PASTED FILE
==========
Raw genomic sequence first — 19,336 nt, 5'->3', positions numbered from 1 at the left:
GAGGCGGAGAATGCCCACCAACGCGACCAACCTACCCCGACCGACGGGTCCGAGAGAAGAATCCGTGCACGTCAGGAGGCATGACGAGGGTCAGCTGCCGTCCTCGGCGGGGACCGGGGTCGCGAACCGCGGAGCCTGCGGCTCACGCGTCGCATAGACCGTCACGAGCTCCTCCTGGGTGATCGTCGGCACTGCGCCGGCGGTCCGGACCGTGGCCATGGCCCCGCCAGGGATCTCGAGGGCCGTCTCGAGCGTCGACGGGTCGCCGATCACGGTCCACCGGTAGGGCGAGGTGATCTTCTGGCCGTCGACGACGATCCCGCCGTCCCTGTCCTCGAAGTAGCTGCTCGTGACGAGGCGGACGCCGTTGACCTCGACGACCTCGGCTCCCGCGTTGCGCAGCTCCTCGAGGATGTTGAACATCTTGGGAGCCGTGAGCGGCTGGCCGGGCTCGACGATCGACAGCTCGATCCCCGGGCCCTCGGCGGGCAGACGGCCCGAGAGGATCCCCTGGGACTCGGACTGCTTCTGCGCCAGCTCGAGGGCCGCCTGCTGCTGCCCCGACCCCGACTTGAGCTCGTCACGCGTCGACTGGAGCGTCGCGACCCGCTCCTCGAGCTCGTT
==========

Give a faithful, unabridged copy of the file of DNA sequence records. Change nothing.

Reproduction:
Raw genomic sequence first — 19,336 nt, 5'->3', positions numbered from 1 at the left:
GAGGCGGAGAATGCCCACCAACGCGACCAACCTACCCCGACCGACGGGTCCGAGAGAAGAATCCGTGCACGTCAGGAGGCATGACGAGGGTCAGCTGCCGTCCTCGGCGGGGACCGGGGTCGCGAACCGCGGAGCCTGCGGCTCACGCGTCGCATAGACCGTCACGAGCTCCTCCTGGGTGATCGTCGGCACTGCGCCGGCGGTCCGGACCGTGGCCATGGCCCCGCCAGGGATCTCGAGGGCCGTCTCGAGCGTCGACGGGTCGCCGATCACGGTCCACCGGTAGGGCGAGGTGATCTTCTGGCCGTCGACGACGATCCCGCCGTCCCTGTCCTCGAAGTAGCTGCTCGTGACGAGGCGGACGCCGTTGACCTCGACGACCTCGGCTCCCGCGTTGCGCAGCTCCTCGAGGATGTTGAACATCTTGGGAGCCGTGAGCGGCTGGCCGGGCTCGACGATCGACAGCTCGATCCCCGGGCCCTCGGCGGGCAGACGGCCCGAGAGGATCCCCTGGGACTCGGACTGCTTCTGCGCCAGCTCGAGGGCCGCCTGCTGCTGCCCCGACCCCGACTTGAGCTCGTCACGCGTCGACTGGAGCGTCGCGACCCGCTCCTCGAGCTCGTT